Leader Image: Why Your Reputation Matters

April 3, 2012
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As a leader-in-development, you are probably aware that how others perceive you can have a direct impact on your success or failure. This perception is often tied to your general reputation as a business or sales professional, which can be subject to individual opinion. How well you create a reputation for yourself can be the difference between being a highly-admired leader or someone whom others fear.

So, why exactly does your reputation matter? In the grand scheme of things, you are just one of many pros who choose to become a leader in your industry. Instead of settling for being just another cog in the wheel of the system, you have decided to rise above and stand out among your peers. Without a solid reputation, you will lack a foundation on which to build your career, however. It’s like the parable of the man who builds his house on the sand vs. the man who builds on solid rock. Your reputation is like this – and it can be strong or crumble under pressure.

Building a reputation is not something that happens overnight. It takes time and concentrated effort to grow. Your reputation is an aspect of your life that starts when you are younger, in the decisions that you have made, the people you network with, and the actions you take. No two reputations are the same, because they are about you as an individual. They are your values, behaviors and beliefs. They make up the parts of you that the outside world sees.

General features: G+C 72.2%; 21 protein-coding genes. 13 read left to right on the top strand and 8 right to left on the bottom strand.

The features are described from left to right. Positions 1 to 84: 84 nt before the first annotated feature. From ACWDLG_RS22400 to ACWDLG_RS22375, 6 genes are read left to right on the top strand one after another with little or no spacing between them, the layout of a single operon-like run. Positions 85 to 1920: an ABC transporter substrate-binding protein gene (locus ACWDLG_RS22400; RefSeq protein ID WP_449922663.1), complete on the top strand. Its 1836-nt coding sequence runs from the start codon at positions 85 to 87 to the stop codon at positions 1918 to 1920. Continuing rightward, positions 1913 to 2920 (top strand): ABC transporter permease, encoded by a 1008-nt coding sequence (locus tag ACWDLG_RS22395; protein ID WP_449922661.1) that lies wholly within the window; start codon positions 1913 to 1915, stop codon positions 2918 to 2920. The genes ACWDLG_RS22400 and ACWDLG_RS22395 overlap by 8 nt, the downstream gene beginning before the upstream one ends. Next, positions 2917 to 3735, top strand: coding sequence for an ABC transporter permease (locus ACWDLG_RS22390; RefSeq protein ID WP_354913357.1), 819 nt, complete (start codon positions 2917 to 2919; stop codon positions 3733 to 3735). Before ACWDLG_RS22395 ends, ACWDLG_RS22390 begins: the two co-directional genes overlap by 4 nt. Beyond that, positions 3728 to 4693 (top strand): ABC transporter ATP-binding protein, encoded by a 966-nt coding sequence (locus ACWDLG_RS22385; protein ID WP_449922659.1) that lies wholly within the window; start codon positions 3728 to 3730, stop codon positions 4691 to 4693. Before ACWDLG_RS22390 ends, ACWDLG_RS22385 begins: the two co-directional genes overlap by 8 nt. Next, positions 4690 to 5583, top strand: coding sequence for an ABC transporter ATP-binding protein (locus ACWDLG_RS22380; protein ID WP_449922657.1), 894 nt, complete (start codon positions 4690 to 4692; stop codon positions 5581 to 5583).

Creating a positive reputation is something that all leaders should be mindful of in all aspects of professional and personal life. We live in a more intrusive world, with social media and mobile tracking becoming an everyday normal aspect of our lifestyles. To maintain a good reputation takes as much effort as building one. This means you must be diligently monitoring the way in which you and others portray you in all mediums.

Leaders can use their good reputations to encourage and inspire others to achieve more. This can also help you as you deal with clients, so they develop a positive image of you. This can encourage new people to give you a chance to prove your abilities. Subordinates will also benefit by your good reputation because you will be setting an example to others.

Once you begin to rise in influence as a leader, you’ll want to continue to keep your reputation as squeaky clean as possible. Eliminate traces of your past that do not shed positive light on your achievements. Improve all online sources to you, and gather a network of other esteemed professionals around you. As a leader, people will expect you to provide them with the image they want to aspire for. It’s up to you to make your reputation something to be proud of.

This post is brought to you by the good folks at DaleCarnegieTrainingofCentral & SouthernNewJersey. We would love to connect with you on Facebook and Twitter@CarnegieJersey.

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